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Consumers Satisfied with Supplements, Need More Information, Survey Says

A recent survey conducted for the recently formed Dietary Supplement Education Alliance (DSEA) shows that nearly 60 percent of adult Americans take dietary supplements regularly and 95 percent of supplement users are satisfied with the vitamins, minerals, herbs, and specialty supplements they use.

The results were announced at a DSEA press conference in New York on July 30. The Dietary Supplement Barometer Survey tracked American attitudes and beliefs about a range of supplements. Conducted from June 28 through July 1, 2001 by Harris Interactive, the national poll of 1,027 Americans aged 18 and older examined the extent to which consumers use dietary supplements and their reasons why. Moreover, the survey quizzed the knowledge level of respondents about supplementation, finding that while Americans regularly incorporate supplements into their healthcare regimens, many could use more information about the benefits and responsible usage of these products.

According to the survey, six in ten adult Americans (59 percent) report taking dietary supplements and 23 percent regularly use herbs and specialty supplements. Consumers use supplements for these specific reasons: to feel better (72 percent), to help prevent illness (67 percent), to help get better when sick (51 percent), to live longer (50 percent), to build strength and muscle (37 percent) and for weight management (12 percent). At the same time, some Americans report taking supplements for a specific health reason (36 percent) or for sports nutrition (24 percent). In addition, a third of adults (33 percent) say that they take supplements on the advice of their doctor.

Besides these specific reasons, the survey also finds that many Americans (55 percent) believe that some supplements offer benefits comparable to those of drugs but with fewer side effects. Not surprisingly then, the survey finds a high degree of consumer satisfaction with the supplements they are taking.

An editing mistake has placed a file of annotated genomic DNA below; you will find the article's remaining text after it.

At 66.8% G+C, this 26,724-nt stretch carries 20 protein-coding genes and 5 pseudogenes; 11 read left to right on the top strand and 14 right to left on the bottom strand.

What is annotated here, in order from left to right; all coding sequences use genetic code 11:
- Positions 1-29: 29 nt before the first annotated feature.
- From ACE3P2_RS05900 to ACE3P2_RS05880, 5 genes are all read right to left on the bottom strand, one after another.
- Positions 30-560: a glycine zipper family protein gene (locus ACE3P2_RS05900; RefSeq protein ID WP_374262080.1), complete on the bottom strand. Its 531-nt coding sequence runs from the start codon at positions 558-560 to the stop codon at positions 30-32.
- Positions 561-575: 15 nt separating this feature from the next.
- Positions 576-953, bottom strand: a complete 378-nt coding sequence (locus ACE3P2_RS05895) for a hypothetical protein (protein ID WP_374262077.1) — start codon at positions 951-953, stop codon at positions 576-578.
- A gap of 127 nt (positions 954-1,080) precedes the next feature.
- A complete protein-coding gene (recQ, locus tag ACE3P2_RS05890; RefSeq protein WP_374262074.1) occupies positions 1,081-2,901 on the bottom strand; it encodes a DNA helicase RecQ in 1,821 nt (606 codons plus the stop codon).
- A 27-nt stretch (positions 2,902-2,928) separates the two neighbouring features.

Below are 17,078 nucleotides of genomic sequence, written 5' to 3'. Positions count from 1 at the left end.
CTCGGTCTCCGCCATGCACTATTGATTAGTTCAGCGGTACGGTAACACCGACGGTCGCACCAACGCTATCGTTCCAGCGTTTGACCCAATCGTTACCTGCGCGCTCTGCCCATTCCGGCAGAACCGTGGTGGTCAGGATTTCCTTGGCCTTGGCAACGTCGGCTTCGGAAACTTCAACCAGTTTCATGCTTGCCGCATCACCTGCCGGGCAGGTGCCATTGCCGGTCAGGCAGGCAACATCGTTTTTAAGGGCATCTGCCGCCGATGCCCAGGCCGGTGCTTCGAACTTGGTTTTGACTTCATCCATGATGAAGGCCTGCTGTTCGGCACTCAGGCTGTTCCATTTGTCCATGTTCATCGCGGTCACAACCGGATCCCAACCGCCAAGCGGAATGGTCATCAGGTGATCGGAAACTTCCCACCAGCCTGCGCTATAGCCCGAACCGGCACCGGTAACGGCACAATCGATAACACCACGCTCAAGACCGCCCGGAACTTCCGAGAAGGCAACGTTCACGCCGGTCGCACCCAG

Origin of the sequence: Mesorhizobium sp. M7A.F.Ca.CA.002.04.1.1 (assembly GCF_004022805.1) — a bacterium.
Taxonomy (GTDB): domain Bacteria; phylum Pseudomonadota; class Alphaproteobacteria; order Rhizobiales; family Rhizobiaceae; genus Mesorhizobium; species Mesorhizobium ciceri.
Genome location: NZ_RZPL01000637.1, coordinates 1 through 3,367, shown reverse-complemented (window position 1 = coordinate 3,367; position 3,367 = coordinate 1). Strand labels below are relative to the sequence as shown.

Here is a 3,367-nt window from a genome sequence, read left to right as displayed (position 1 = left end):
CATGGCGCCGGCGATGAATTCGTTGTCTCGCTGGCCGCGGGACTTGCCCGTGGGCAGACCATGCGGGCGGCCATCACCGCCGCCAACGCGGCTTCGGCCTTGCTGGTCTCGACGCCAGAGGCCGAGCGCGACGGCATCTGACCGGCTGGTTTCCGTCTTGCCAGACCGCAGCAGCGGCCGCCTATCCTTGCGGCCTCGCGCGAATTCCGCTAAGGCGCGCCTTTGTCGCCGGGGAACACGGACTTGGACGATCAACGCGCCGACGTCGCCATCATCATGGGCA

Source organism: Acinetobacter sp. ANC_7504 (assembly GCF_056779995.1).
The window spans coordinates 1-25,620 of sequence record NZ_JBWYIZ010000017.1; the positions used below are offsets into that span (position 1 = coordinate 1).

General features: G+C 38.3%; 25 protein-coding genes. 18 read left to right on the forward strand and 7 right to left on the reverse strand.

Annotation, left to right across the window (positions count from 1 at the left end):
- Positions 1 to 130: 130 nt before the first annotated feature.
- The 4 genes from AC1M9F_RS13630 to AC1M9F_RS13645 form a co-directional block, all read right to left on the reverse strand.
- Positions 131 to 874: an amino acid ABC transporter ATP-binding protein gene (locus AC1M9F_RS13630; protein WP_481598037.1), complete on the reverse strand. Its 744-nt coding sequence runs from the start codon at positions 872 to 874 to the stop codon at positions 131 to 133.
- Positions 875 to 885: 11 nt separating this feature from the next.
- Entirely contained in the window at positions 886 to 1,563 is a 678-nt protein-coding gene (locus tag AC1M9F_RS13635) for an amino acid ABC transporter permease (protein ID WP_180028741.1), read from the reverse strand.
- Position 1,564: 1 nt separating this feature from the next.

Despite this good news, the survey also revealed some areas where more education is needed: when quizzed about some common supplements, many Americans fail the test. According to the poll, the majority of consumers (58 percent) view calcium as most important for women after menopause when actually the mineral is needed throughout life. Further, many (41 percent) don't know that taking iron supplements increases the production of red blood cells and is not a way to get more energy. One-fifth (21 percent) are unaware that it often takes several weeks for a supplement to produce a desired effect.

In addition, the Harris poll points to the need for intensified public education about heeding dosage recommendations and interaction warnings. Compared with 91 percent of consumers who say it is necessary to follow dosage guidelines for prescription drugs, the survey found a drop of 20 percent (71 percent) in concern when taking dietary supplements. Compounding the problem, the survey found that many consumers are not talking to their doctors about their supplement use. While 92 percent of adults say they consult their doctors about taking prescription drugs, just half report discussing use of over-the-counter drugs (51 percent) and dietary supplements (49 percent) with their physicians.

"If there is one message that consumers need to hear it is that dietary supplements are very safe when taken as directed. But that means following the information on the label and learning about possible interactions with prescription drugs," said James LaValle, R.Ph., of the Central States College of Naturopathic Medicine and Executive Director of the Living Institute.

In their campaign to educate consumers and media about dietary supplements, DSEA and the Natural Marketing Institute (NMI) also announced the launch of the Dietary Supplement Information Bureau, a repository for science-based information about all aspects of supplementation. The most important feature is its new website aimed at providing science-based facts and statistical information about dietary supplements. Consumers, health professionals, educators, policymakers, and the media can conduct individualized searches about the herbal industry, supplement products, or specific health conditions and receive peer-reviewed information.

"As more and more Americans are taking an active role in maintaining and improving their health, they need good, reliable information about the health benefits and responsible use of dietary supplements," said Senator Tom Harkin, D-Iowa, one of the original sponsors of the Dietary Supplement Health and Education Act (DSHEA) in the Congress. "Research has been mounting about the health benefits of supplements. We need to make sure that consumers have ready access to the latest science-based facts so that they can evaluate these products and use them effectively."

The Dietary Supplement Information Bureau is a project of DSEA, a coalition of scientific, education, and industry groups. DSEA was created to promote the responsible use of vitamins, minerals, herbs and specialty supplements, and to ensure that the intent of DSHEA is met by providing meaningful information about the health benefits and responsible use of dietary supplements to all Americans. Its steering committee includes the American Herbal Products Association, Corporate Alliance for Integrative Medicine, the National Nutritional Foods Association, New Hope Natural Media/Penton Media Inc., and Virgo Publishing Inc. The information developed by the bureau and posted on its website is vetted by a scientific advisory board.

The entire survey, along with more information on DSEA, can be found online at <>.

-LeAnne Hunt